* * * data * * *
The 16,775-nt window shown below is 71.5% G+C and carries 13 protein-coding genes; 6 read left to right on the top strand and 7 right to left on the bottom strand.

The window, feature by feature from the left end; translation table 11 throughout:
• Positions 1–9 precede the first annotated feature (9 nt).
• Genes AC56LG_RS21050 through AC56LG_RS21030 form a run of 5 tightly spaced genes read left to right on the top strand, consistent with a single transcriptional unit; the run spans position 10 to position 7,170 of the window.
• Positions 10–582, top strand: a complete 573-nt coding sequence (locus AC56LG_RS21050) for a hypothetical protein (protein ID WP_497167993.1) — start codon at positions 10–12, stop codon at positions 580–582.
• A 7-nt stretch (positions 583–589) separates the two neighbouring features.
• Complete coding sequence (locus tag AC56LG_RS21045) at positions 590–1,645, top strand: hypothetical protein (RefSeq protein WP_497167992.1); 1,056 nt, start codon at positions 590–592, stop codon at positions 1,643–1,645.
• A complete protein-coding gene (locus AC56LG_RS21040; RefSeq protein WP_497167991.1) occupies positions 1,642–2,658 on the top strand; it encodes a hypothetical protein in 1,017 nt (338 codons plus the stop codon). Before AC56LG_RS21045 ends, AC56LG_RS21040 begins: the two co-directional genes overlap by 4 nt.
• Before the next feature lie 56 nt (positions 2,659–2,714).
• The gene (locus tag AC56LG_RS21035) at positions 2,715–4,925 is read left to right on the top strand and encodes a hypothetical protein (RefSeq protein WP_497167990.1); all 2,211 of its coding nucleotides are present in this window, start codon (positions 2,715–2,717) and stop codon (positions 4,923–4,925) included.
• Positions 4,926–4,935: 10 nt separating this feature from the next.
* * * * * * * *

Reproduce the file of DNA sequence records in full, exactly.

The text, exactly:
The 16,775-nt window shown below is 71.5% G+C and carries 13 protein-coding genes; 6 read left to right on the top strand and 7 right to left on the bottom strand.

The window, feature by feature from the left end; translation table 11 throughout:
• Positions 1–9 precede the first annotated feature (9 nt).
• Genes AC56LG_RS21050 through AC56LG_RS21030 form a run of 5 tightly spaced genes read left to right on the top strand, consistent with a single transcriptional unit; the run spans position 10 to position 7,170 of the window.
• Positions 10–582, top strand: a complete 573-nt coding sequence (locus AC56LG_RS21050) for a hypothetical protein (protein ID WP_497167993.1) — start codon at positions 10–12, stop codon at positions 580–582.
• A 7-nt stretch (positions 583–589) separates the two neighbouring features.
• Complete coding sequence (locus tag AC56LG_RS21045) at positions 590–1,645, top strand: hypothetical protein (RefSeq protein WP_497167992.1); 1,056 nt, start codon at positions 590–592, stop codon at positions 1,643–1,645.
• A complete protein-coding gene (locus AC56LG_RS21040; RefSeq protein WP_497167991.1) occupies positions 1,642–2,658 on the top strand; it encodes a hypothetical protein in 1,017 nt (338 codons plus the stop codon). Before AC56LG_RS21045 ends, AC56LG_RS21040 begins: the two co-directional genes overlap by 4 nt.
• Before the next feature lie 56 nt (positions 2,659–2,714).
• The gene (locus tag AC56LG_RS21035) at positions 2,715–4,925 is read left to right on the top strand and encodes a hypothetical protein (RefSeq protein WP_497167990.1); all 2,211 of its coding nucleotides are present in this window, start codon (positions 2,715–2,717) and stop codon (positions 4,923–4,925) included.
• Positions 4,926–4,935: 10 nt separating this feature from the next.